The Culture of Educational Music
By: CEO Marcus Davis
For years, people have used music, rhythm, and rhyme to teach, pass on traditions, and convey messages. Using music to spread messages seems to be a very effective method of teaching because millions of people learn the lyrics to songs. Children are taught many of their first lessons this way. Many cartoons and other kid programs use music to reach the kids. Books like those by Dr. Seuss use rhymes to teach lessons. This is how I learned my A, B, C’s as well as many other things. As I got older, I realized that this method of teaching with music, rhythm, and rhyme was used much less, if at all, once children left elementary school. After choosing to join the entertainment industry professionally, I soon became aware of the fact that no one there wanted to produce or promote this kind of music. This made me want to take on the job. I felt like someone had to show the world that we can use every genre of music to teach people, at any age, potentially anything. In 2009, I created a company named Dreams Made Real Inc. to eventually do just that.
This culture, in which people use music to educate, doesn’t have an official nor unofficial name. The music industry has many new and old genres for music, but this is not one of them. This is puzzling when you consider that millions of artists, producers, musicians, and supporters worldwide contribute to this culture. Music is used to educate in every corner of the globe. That is why many of us, within the culture, are working to establish this identity or genre. Having a name or phrase that identifies this culture is critical to its continued growth and ultimately its survival.
The members in our culture come from many different backgrounds, races, beliefs, experiences, etc. This gives our culture great diversity and the potential to be appealing to multiple audiences. Our members come from various countries speaking multiple languages. They have been influenced and inspired by every kind of music. We have some similarities also. Most members that I have observed or spoke with feel a sense of purpose in being a part of the culture. Many feel like they are doing something that is necessary. Dr. Sley is a singer-songwriter in Cameroon. His music is influenced by Reggae music. One of his music videos titled “Down By The Riverside” received an award, in Cameroon, for best anti-corruption anthem. When asked about the culture he said, “Inspirational music can be your best friend especially now that the world is full of political and economic upheaval…” Nerukhi Ato Osei is a musician, video producer, and owner of Nerukhi Studios in Trinidad and Tobago. His music has reached #1 on the country’s indigenous music charts multiple times. His belief is that, “Music fashions the minds of our society particularly our young people, and through music we can truly help to make the world a better place.”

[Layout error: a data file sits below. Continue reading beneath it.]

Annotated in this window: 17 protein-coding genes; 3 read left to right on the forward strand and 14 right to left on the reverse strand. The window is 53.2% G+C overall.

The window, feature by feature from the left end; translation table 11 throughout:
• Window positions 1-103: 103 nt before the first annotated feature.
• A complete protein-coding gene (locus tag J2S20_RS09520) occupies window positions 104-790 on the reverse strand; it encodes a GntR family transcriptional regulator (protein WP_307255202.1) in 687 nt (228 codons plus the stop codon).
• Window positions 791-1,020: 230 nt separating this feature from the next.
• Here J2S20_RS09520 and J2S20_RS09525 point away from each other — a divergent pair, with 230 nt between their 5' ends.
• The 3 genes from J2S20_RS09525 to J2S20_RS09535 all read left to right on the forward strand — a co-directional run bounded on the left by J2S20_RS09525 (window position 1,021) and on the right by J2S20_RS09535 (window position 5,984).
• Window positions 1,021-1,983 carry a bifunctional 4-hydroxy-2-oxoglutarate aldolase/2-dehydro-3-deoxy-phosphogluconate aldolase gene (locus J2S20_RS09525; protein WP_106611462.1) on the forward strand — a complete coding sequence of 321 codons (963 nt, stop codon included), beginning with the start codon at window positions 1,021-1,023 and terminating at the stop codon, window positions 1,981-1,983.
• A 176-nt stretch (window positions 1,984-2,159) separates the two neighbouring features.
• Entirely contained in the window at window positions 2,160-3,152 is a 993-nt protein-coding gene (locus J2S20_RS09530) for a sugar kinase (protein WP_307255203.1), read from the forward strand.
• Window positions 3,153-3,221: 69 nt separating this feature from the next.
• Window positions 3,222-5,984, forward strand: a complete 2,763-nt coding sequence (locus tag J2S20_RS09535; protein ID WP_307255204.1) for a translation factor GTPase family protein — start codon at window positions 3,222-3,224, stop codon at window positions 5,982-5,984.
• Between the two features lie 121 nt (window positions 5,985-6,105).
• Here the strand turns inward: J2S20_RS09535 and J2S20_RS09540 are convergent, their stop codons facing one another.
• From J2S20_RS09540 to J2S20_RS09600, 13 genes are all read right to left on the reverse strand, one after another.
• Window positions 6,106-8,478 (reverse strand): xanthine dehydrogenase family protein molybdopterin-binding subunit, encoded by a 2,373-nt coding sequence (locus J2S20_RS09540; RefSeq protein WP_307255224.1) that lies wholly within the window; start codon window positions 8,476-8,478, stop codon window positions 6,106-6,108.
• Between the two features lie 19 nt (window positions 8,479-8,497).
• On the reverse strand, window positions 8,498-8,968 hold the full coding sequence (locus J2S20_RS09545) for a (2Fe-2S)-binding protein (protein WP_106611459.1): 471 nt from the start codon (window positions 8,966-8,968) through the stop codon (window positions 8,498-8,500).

My position within the culture is that of a leader or an advocate. I established Dreams Made Real Inc. with the primary purpose of developing the culture of educational music into something that’s internationally recognized, supported, and accepted like Rock, Hip-hop, or Pop music. We provide a clean and positive alternative to an entertainment industry that is full of negative images and messages. Our company promotes music, videos, poetry, articles and more by people from over 30 countries and counting. Anyone can access this content online for free. We also offer a way for independent artists and companies to connect to and support each other. We communicate with everyone in our growing network to find ways that we can collectively move the culture forward. We are in the process of raising funds for a documentary film that will introduce and explain the culture to the world by showcasing some of the leaders within the movement and their work. Being a part of this culture has allowed me to meet and form relationships with people in countries all over the globe. I have also had the opportunity to inspire, educate, and motivate thousands of people with our all-positive content. It feels great when we receive online comments or emails thanking us for what we are doing and the impact that we are having in the lives of people worldwide.
The future of the culture that uses music as a means to educate is promising. The culture will continue to grow as more people start companies supporting it, as more artists come together to collaborate, and as more consumers become aware that it exists. Education in many countries is on the decline or could use major improvements in some areas. This could be a part of the solution to that problem. I believe that as long as people need to learn, there will be someone somewhere using music, rhythm, and rhyme to teach. I also feel that as more people become exposed to the culture, more people will support it because of its potential to effect positive change in the lives of people all over the world. Moreover, technology is making it easier for the people within the culture to communicate and reach out to the world for support. This is another reason that the culture will survive and continue to grow.